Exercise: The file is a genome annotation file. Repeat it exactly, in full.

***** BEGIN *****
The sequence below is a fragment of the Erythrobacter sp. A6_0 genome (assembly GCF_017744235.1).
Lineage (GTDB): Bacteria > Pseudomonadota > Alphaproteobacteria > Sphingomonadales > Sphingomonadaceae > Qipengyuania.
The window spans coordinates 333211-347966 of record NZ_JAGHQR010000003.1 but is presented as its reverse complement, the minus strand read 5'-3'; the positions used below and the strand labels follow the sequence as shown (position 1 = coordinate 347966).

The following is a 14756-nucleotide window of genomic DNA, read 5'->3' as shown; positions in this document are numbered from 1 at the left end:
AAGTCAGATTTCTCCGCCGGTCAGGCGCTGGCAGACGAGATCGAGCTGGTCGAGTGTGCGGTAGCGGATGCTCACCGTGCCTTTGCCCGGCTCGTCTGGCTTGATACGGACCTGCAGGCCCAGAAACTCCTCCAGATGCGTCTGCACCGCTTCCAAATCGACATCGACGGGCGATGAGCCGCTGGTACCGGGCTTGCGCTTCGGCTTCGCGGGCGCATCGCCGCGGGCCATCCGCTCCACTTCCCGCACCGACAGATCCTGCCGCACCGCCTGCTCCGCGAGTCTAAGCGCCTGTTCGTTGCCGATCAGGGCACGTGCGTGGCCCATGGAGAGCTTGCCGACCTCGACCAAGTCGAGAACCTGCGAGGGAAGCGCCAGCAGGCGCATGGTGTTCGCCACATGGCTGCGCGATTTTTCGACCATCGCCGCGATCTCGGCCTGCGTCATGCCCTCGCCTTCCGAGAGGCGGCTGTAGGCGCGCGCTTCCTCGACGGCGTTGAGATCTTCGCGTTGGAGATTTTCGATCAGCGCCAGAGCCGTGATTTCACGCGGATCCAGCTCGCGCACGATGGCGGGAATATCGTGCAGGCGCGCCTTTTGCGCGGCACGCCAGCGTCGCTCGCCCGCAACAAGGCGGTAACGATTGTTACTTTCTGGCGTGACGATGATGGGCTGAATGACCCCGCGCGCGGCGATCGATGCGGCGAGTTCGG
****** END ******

The sequence below is a fragment of the Erythrobacter sp. A6_0 genome (assembly GCF_017744235.1).
Lineage (GTDB): Bacteria > Pseudomonadota > Alphaproteobacteria > Sphingomonadales > Sphingomonadaceae > Qipengyuania.
The window spans coordinates 333211-347966 of record NZ_JAGHQR010000003.1 but is presented as its reverse complement, the minus strand read 5'-3'; the positions used below and the strand labels follow the sequence as shown (position 1 = coordinate 347966).

The following is a 14756-nucleotide window of genomic DNA, read 5'->3' as shown; positions in this document are numbered from 1 at the left end:
AAGTCAGATTTCTCCGCCGGTCAGGCGCTGGCAGACGAGATCGAGCTGGTCGAGTGTGCGGTAGCGGATGCTCACCGTGCCTTTGCCCGGCTCGTCTGGCTTGATACGGACCTGCAGGCCCAGAAACTCCTCCAGATGCGTCTGCACCGCTTCCAAATCGACATCGACGGGCGATGAGCCGCTGGTACCGGGCTTGCGCTTCGGCTTCGCGGGCGCATCGCCGCGGGCCATCCGCTCCACTTCCCGCACCGACAGATCCTGCCGCACCGCCTGCTCCGCGAGTCTAAGCGCCTGTTCGTTGCCGATCAGGGCACGTGCGTGGCCCATGGAGAGCTTGCCGACCTCGACCAAGTCGAGAACCTGCGAGGGAAGCGCCAGCAGGCGCATGGTGTTCGCCACATGGCTGCGCGATTTTTCGACCATCGCCGCGATCTCGGCCTGCGTCATGCCCTCGCCTTCCGAGAGGCGGCTGTAGGCGCGCGCTTCCTCGACGGCGTTGAGATCTTCGCGTTGGAGATTTTCGATCAGCGCCAGAGCCGTGATTTCACGCGGATCCAGCTCGCGCACGATGGCGGGAATATCGTGCAGGCGCGCCTTTTGCGCGGCACGCCAGCGTCGCTCGCCCGCAACAAGGCGGTAACGATTGTTACTTTCTGGCGTGACGATGATGGGCTGAATGACCCCGCGCGCGGCGATCGATGCGGCGAGTTCGG